Pickups That CURE The Terrible Telecaster Ice-Pick
When I began making guitar pickups, I firmly believed that the best pickups ever made were in fact made from about 1952 to 1965, and my intention was to painstakingly reproduce these mid-century works of art. Where Stratocasters and Humbuckers are concerned, I was dead-on the bull’s eye. However, the Telecaster players were giving me something further to consider. The Strat players were on a magic carpet ride to Nirvana with my 1954-1964 sets, and “les Paul” players consider my Alnico II and Alnico IV PAFs to be truly “Holy Grail” tone. But those pesky Tele players. . .
When Tele players talk about “Holy Grail” tone, the usual statement made is something like this: “Well, I love the sound of a vintage 50’s Tele bridge pickup … but they CAN get a little ice-picky sometimes, and …well, I really don’t use the neck pickup much, it’s just too dead and woofy”.
Okay, y’all, think about this for a second. There are top-shelf touring Tele-masters out there gigging with vintage Telecasters worth tens of thousands of dollars saying, in essence “I’m not really in love with my tone”. Wow! That sucks, and I couldn’t help but feel as though something NEEDED to be done for these folks. Now, I could have gone the route of some, and simply thrown in the towel and conceded defeat on the neck pickup … and focused on the bridge pickup (can you say “Esquire”?). But, that would be against every bone in my body. I LIKE multi-pickup guitars for the tonal versatility they offer, and especially for the complex and uniquely gratifying tone that can only result from a fantastically combining pair of pickups! And so it was that I set out on a path that was already littered with the wreckage of past failures. Could I succeed where so many others have failed? Could a set of Tele pickups be made that truly left Tele players wanting for NOTHING? And, for the record, I strictly desired to keep to “true” Tele sets … I’m talking drop-in replacements here … not some crappily conceived humbucker or other aberration; plenty of folks have went down that road and wound up with the most God-awful sounding Tele pickups ever! My goal wasn’t to remove “hum” or to produce a pickup that looked good on an oscilloscope … no, I wanted tone to die for, true Holy-Grail tone.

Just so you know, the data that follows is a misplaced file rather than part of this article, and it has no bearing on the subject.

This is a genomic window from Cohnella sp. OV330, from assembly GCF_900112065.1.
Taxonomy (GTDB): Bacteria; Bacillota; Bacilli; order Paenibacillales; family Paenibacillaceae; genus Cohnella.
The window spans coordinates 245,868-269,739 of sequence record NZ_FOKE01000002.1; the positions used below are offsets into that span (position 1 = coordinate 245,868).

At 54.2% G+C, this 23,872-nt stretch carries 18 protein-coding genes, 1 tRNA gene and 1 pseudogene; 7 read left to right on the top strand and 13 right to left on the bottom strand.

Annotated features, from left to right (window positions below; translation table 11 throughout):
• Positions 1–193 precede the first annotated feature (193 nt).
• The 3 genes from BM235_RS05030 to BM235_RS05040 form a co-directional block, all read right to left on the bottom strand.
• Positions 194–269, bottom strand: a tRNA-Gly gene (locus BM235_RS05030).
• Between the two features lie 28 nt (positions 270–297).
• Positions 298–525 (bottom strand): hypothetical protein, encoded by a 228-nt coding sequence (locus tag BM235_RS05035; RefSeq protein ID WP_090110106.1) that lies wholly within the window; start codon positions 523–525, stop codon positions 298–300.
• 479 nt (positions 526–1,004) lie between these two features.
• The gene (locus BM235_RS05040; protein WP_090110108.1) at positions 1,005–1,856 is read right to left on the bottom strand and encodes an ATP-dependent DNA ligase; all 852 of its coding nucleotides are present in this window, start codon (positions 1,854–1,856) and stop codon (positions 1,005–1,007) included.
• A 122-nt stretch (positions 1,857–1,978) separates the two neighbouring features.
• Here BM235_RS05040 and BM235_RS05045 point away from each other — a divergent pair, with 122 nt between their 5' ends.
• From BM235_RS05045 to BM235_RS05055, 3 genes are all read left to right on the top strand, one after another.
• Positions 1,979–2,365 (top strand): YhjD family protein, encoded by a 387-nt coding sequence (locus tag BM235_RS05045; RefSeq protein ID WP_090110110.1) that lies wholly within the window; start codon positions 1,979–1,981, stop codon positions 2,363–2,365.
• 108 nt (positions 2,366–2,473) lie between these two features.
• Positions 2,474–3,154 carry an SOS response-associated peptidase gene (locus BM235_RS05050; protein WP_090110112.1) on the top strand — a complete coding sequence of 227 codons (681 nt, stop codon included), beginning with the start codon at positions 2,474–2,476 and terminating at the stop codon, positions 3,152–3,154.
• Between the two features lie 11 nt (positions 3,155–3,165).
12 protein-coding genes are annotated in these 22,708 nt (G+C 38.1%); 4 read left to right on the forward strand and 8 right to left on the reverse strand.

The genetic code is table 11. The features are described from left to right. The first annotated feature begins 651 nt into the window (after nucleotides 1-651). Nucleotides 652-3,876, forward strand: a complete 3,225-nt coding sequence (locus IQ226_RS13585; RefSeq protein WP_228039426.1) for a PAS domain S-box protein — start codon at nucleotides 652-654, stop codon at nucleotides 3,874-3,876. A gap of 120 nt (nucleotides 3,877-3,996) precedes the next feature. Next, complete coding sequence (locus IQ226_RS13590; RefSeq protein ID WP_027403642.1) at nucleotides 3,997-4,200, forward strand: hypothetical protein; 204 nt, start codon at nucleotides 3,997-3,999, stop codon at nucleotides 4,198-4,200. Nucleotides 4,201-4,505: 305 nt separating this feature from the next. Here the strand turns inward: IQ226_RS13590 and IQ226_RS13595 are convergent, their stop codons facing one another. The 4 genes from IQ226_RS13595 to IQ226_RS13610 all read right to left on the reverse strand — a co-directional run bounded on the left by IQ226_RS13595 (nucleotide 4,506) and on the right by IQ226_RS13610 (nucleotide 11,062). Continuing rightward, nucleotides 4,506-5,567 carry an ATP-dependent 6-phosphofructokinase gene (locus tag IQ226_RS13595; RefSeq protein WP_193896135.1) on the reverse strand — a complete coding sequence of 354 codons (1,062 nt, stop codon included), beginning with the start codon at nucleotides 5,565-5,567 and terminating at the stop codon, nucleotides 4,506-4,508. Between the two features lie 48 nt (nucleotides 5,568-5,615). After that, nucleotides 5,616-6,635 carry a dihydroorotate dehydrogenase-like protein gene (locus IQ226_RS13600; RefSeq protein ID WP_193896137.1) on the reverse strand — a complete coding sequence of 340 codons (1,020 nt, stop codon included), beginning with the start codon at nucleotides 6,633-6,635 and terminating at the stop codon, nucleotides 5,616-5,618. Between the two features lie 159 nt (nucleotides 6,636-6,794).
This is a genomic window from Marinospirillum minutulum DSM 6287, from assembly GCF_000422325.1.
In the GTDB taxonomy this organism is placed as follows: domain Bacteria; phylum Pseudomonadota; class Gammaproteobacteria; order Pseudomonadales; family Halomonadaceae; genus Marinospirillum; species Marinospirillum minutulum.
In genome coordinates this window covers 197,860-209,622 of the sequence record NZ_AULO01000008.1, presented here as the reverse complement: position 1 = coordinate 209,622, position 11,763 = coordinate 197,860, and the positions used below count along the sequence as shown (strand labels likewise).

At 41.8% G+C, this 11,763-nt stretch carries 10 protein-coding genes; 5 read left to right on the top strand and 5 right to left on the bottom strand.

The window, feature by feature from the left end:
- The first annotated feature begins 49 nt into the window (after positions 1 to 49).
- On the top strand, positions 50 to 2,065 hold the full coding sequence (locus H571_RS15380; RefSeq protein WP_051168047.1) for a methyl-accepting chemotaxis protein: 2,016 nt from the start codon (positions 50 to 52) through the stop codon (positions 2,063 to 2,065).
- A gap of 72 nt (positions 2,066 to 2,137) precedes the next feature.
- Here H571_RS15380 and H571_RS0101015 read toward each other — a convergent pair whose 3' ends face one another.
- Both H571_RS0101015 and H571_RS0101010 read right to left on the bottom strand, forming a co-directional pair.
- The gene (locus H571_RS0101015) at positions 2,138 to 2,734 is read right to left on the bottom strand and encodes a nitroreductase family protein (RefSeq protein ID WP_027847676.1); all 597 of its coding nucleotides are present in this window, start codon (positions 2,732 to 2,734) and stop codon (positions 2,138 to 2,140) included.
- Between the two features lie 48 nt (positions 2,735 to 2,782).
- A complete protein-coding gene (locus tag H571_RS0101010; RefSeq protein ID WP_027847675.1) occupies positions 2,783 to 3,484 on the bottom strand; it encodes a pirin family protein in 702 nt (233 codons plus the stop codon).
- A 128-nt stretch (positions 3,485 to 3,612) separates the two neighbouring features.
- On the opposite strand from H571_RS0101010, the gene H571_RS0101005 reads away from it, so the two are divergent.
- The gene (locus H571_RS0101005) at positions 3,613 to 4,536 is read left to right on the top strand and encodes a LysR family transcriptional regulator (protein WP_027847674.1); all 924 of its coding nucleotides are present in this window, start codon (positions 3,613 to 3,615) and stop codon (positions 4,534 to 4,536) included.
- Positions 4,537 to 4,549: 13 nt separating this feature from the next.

I will admit that, living in Nashville, I have an advantage over many other pickup designers and builders. Here in Nashville, I have at my disposal what is probably the largest assembly of top-shelf Telecasters and the Tele-Masters who play them available anywhere in the world. And so I began quite a process of comparing everything that I tried to the “best of the best”. Guess what? It seems as though I did it. Rocket science? Nope, not at all. The recipe I landed on really isn’t that far from Leo’s first designs, in fact. Here is what I found:
Alnico II magnets: These are what I call the “sweetest of all magnets”, and man, they REALLY work their magic in Tele pickups. And, that goes for both the Bridge AND neck positions! SWEEEET!
Careful consideration to how strongly the magnets are “charged”: This is NEVER a consideration on mass-produced pickups … it’s just not something an automated process can accurately achieve … but each and every single pole-piece must be charged to optimum levels to achieve perfection in TONE.
Stick with the 43-gauge wire on the neck pickup … but abandon the pre-conceived ideas about how it should be wound. Sorry, I can’t totally give THIS secret away!
Get rid of that neck cover (or at least the part of it that stands between the pole-pieces and the strings. Sure, it’s true that modern covers do not deaden the tone as much as early 50’s chrome over brass covers … but they DO still suck tone to a very notable degree!
So there you have it; almost all my secrets revealed. Nearly a year’s worth or R&D thrown out there for anyone to copy as they see fit. Why on earth would I divulge this? Well, Leo Fender is kinda my hero … and the man never even patented the Stratocaster or the Telecaster guitars; so, I guess you could say I’m following in Leo’s footsteps … and hopefully adding a little to his legacy.
Convinced? Be sure to check out these pickups … that we’ve named “Vaughn’s Velvet Telecaster” set.
Here is a video discussion and demo.
If it doesn’t play, follow this link: http://youtu.be/oCJ9xAL2Ltg?list=UUqz2jjVBQhBK3oCSyp1UE9g